Nor is it a slight thing which is thus by the way effected. For hence we see how thoughts may be communicated at any distance of place by means of any objects perceptible either to the eye or ear, provided only that those objects are capable of two differences; as by bells, trumpets, torches, gunshots, and the like. But to proceed with our business: when you prepare to write, you must reduce the interior epistle to this biliteral alphabet. Let the interior epistle be

Example of reduction.

F L Y.
aabab. ababa. babba.

Have by you at the same time another alphabet in two forms ; I mean one in which each of the letters of the common alphabet, both capital and small, is exhibited in two different forms, any

forms that


find convenient.
Example of an Alphabet in two forms.
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Then take your interior epistle, reduced to the biliteral shape, and adapt to it letter by letter your exterior epistle in the biform character; and then write it out. Let the exterior epistle be,

Do not go till I come.
Example of Adaptation.

L Y.
bab. ab aba.b bba.



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I add another larger example of the same cipher, - of the writing of anything by anything.

The interior epistle ; for which I have selected the Spartan despatch, formerly sent in the Scytale.

All is lost. Mindarus is killed. The soldiers want food. We can neither get hence, nor stay longer here.

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The exterior epistle, taken from Cicero's first letter, and containing the Spartan despatch within it.

In all duty or rather piety towards you 7 satisfy every body except myself. Myself I never satisfy. For so great are the services which you have rendered me, that seeing you did not rest in your

endeavours on my behalf till the thing was done, I feel as if life had lost all its sweetness, because I cannot do as much in this cause of yours.

The occasions are these: Ammonius the King's ambassador openly besieges with

money : the business is carried on through the same creditors who were employed in it when you were here, &c.

The doctrine of Ciphers carries along with it another doctrine, which is its relative. This is the doctrine of deciphering, or of detecting ciphers, though one be quite ignorant of the alphabet used or the private understanding between the parties : a thing requiring both labour and ingenuity, and dedicated, as the other likewise is, to the secrets of princes. By skilful precaution indeed it may be made useless; though as things are it is of very great use. For if good and safe ciphers were introduced, there are very many of them which altogether elude and exclude the decipherer, and yet are sufficiently convenient and ready to read and write. But such is the rawness and unskilfulness of secretaries and clerks in the courts of kings, that the greatest matters are commonly trusted to weak and futile ciphers.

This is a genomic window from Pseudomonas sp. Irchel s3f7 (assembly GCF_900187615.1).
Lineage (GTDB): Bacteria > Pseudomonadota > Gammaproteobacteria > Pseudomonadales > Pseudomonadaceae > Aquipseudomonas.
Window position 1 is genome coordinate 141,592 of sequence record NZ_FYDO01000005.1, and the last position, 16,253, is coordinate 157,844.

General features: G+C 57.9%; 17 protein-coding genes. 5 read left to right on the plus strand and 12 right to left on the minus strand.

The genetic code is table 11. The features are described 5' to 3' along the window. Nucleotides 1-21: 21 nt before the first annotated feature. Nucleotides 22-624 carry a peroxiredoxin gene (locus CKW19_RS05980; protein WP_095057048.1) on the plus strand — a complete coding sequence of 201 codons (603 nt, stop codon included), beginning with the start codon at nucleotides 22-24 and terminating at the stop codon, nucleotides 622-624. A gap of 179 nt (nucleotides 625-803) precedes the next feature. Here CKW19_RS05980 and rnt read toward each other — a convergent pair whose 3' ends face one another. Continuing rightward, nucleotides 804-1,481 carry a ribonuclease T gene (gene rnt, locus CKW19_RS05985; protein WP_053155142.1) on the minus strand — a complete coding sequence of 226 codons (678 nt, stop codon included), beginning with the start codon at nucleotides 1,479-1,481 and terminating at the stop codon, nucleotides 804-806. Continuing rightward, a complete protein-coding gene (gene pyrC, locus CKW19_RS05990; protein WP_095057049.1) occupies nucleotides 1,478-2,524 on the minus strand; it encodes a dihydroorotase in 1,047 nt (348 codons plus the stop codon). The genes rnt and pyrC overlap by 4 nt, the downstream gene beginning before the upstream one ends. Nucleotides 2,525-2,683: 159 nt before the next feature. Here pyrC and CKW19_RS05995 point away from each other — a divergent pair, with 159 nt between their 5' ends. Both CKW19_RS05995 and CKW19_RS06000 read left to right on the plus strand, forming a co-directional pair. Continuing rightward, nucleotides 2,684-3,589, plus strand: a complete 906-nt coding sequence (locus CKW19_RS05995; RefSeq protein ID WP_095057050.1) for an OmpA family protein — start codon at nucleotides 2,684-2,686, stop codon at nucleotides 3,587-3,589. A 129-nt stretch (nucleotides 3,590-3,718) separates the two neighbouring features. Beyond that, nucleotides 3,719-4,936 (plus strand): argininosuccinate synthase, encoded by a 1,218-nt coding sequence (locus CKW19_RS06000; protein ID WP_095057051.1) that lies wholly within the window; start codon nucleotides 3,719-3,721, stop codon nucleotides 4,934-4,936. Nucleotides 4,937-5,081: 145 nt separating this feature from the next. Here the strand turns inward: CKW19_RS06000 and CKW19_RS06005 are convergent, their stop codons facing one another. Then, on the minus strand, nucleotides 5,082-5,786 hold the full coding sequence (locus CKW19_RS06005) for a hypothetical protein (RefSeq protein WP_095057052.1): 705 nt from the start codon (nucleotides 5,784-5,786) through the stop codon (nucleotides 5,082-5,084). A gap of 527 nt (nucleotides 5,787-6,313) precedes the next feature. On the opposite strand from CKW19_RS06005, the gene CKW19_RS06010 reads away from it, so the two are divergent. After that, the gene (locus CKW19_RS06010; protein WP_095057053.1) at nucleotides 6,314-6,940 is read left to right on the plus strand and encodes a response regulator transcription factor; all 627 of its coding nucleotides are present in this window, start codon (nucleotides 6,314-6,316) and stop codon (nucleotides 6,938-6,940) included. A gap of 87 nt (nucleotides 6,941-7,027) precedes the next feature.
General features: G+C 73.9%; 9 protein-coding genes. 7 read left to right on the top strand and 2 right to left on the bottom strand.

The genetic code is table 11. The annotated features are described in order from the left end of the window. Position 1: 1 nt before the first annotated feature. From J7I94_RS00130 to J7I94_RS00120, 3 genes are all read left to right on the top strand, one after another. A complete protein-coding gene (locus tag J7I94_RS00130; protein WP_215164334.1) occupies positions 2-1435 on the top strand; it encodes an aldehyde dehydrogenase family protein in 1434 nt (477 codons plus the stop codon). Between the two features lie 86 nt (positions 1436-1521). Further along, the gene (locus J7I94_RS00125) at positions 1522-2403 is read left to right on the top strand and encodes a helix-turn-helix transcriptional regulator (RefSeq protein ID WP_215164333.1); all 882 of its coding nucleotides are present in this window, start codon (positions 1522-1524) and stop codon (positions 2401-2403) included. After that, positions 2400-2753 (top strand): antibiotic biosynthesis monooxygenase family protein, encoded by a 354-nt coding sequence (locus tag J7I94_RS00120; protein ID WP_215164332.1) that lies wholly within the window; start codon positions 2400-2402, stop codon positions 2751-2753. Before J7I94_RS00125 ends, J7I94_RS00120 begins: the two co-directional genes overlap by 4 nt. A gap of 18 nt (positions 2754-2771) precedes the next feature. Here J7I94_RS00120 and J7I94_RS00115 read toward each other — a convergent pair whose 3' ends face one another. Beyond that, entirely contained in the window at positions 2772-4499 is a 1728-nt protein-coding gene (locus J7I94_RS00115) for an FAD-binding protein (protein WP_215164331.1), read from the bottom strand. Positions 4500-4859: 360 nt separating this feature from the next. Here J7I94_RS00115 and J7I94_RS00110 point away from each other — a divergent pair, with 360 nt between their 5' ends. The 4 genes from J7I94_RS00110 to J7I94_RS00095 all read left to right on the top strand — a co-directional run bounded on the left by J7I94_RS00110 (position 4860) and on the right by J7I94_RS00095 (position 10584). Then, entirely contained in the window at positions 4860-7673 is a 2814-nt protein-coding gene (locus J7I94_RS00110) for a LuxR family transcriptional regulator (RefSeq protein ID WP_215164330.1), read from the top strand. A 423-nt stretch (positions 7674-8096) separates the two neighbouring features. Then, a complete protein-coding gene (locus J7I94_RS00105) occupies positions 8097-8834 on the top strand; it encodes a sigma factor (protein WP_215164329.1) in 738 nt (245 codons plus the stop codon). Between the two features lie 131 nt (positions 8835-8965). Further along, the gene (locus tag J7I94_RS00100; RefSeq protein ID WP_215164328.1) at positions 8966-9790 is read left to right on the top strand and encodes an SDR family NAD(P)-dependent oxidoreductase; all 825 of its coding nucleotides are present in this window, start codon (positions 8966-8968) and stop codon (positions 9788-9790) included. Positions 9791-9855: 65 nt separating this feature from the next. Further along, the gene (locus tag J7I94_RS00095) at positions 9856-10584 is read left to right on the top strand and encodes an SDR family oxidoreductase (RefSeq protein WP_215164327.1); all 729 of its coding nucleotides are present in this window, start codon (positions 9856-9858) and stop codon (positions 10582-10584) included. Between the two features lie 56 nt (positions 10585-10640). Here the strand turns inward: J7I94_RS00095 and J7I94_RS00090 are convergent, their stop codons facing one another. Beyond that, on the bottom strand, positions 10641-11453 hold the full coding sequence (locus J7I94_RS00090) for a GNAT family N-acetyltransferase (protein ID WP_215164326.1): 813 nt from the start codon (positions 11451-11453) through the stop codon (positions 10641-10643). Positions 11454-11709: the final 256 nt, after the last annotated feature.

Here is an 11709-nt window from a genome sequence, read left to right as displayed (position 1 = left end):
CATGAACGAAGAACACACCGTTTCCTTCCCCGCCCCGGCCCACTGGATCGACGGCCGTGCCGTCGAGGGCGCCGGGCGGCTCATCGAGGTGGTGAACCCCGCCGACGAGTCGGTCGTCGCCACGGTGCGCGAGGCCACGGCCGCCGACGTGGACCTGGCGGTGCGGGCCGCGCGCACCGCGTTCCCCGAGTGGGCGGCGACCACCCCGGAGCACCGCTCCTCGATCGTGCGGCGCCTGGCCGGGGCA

It may be suspected perhaps that in this enumeration and census, as I may call it, of arts, my object is to swell the ranks of the sciences thus drawn up on parade, that the numbers of them may raise admiration; whereas in so short a treatise, though the numbers may perhaps be displayed, the force and value of them can hardly be explained. But I am true to my design, and in framing this globe of knowledge I do not choose to omit even the smaller and more remote islands. And though my handling of these things be cursory, it is not as I think) superficial; but out of a large mass of matter I pick out with a fine point the kernels and marrows of them. Of this however I leave those to judge who are most skilful in such arts.

For whereas most of those who desire to be thought multiscient are given to parade the terms and externals of arts, thereby making themselves the admiration of those who do not understand those arts and the scorn of those who do; I hope that my labours will have the contrary fate, and arrest the judgment